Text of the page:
The infamous news and gossip site Gawker is back.
Yet the blog's stealthy Wednesday relaunch has right-wing pundits wondering if there was more PayPal founder and billionaire Peter Thiel could've done to advance conservative media after kneecapping the publication through his backing of Hulk Hogan's sex tape lawsuit.
"I don't think Peter Thiel is paying attention all that much," Pool said on his "Timcast IRL" program. "But I mean, I'm talking about the culture war, and what's happening with kids and critical race applied principles. Like, the dude could snap his fingers and create a functioning news outlet."
"He nukes Gawker, and now there's," Pool continued, before his guest, the Pizzagate conspiracy theorist Jack Posobiec, interjected, "and now Gawker is back."
Pool argued that the billionaire GOP mega-donor could've done a lot more to advance right-wing media after garnering a successful judgment against Gawker.
"He's the guy, man, he went after Gawker, he was like 'we're not going to play this fake news game.' He could snap his fingers and create ten new independent outlets that did real journalism," Pool said, while adding that he's surprised that wealthy conservatives he knows aren't funding right-wing media ventures.
Thiel didn't respond to a Salon request for comment about Pool's remarks or Gawker's relaunch.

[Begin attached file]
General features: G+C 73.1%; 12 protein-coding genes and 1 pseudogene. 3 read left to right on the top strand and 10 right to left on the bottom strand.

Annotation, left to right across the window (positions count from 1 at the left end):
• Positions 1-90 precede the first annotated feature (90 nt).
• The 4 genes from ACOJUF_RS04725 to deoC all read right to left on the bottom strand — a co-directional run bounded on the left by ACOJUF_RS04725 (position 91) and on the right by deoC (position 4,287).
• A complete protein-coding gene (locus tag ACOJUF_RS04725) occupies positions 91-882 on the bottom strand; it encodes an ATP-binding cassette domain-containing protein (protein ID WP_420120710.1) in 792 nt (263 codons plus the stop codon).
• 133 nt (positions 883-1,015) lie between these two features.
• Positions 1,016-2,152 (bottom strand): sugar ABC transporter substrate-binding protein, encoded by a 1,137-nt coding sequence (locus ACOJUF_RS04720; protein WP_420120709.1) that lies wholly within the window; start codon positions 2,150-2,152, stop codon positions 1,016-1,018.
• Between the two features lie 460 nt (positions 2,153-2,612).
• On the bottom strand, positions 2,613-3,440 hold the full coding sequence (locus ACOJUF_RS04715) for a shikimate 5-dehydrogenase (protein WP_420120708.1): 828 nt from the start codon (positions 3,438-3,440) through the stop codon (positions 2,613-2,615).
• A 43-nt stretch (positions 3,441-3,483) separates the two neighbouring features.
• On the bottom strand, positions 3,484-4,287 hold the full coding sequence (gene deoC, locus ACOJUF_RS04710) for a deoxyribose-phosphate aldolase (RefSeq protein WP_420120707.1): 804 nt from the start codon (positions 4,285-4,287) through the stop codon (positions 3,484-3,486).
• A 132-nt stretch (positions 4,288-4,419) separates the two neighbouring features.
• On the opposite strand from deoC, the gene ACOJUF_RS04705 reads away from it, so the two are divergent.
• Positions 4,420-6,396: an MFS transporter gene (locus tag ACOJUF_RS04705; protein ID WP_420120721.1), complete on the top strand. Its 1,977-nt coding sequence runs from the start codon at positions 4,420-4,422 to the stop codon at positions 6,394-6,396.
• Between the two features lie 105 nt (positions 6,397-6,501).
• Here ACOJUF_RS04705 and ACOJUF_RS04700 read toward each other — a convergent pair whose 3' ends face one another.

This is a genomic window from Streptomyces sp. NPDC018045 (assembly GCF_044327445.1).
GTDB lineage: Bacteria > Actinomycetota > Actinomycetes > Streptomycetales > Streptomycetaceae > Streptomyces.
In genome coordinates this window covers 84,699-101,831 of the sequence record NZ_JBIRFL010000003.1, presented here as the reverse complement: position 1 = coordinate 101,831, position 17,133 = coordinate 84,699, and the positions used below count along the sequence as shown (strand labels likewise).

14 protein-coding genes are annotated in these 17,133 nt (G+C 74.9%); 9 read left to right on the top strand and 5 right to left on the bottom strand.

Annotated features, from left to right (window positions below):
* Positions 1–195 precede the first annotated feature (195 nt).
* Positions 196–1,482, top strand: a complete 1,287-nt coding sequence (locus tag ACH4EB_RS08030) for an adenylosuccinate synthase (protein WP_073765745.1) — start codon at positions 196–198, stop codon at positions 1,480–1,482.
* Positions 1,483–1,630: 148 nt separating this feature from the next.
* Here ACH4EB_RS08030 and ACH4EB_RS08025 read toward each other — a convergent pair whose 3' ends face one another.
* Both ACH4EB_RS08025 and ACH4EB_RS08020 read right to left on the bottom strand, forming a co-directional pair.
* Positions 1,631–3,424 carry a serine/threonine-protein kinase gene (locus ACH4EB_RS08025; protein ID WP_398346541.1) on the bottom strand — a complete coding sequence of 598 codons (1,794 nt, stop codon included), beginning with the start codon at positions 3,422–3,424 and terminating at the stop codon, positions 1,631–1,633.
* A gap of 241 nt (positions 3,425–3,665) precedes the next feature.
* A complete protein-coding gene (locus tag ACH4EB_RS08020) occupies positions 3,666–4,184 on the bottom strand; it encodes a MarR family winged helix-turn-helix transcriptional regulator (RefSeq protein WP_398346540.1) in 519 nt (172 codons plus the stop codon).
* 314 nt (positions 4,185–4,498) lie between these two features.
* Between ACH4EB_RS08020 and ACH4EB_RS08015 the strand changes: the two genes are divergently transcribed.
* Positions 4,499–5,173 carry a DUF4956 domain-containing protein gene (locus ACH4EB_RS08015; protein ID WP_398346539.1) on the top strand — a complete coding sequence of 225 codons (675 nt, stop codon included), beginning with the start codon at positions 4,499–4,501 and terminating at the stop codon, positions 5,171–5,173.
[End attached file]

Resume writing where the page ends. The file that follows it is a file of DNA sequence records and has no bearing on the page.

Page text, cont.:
Other conservatives on the internet largely dismissed Gawker's return. A few mocked the outlet, which had been a consistent lightning rod for conservative ire in the pre-Trump era.
Right-wing writer Ian Miles Cheong wrote, "Go away," while other conservatives poked fun at the site. NewsBuster's Dan Gainor responded to Gawker's "we're back" tweet with the jab, "just like Covid." Countless other Twitter users tagged Hogan and Thiel, pointing out that the site had returned to the wild west of the internet.
Gawker made its return after being scooped up by Bustle Digital Group in 2018 at a bankruptcy auction. In 2016, Gawker Media Group was sued into insolvency by Hulk Hogan after the outlet posted his sex tape. Theil backed the lawsuit to the tune of $10 million, in large part due to a longstanding beef with the site after it outed him as gay in 2007.
Gawker's newly appointed editor-in-chief Leah Finnegan told readers that the publication's mission going forward would "honor the past and embrace the present."
"We are here to make you laugh, I hope, and think, and do a spit-take or furrow your brow, or maybe go 'huh!' or 'wow!' or 'damn!' or 'what the f*ck?' or 'I'm glad someone finally said it!'" she added in a letter posted to the site Wednesday morning.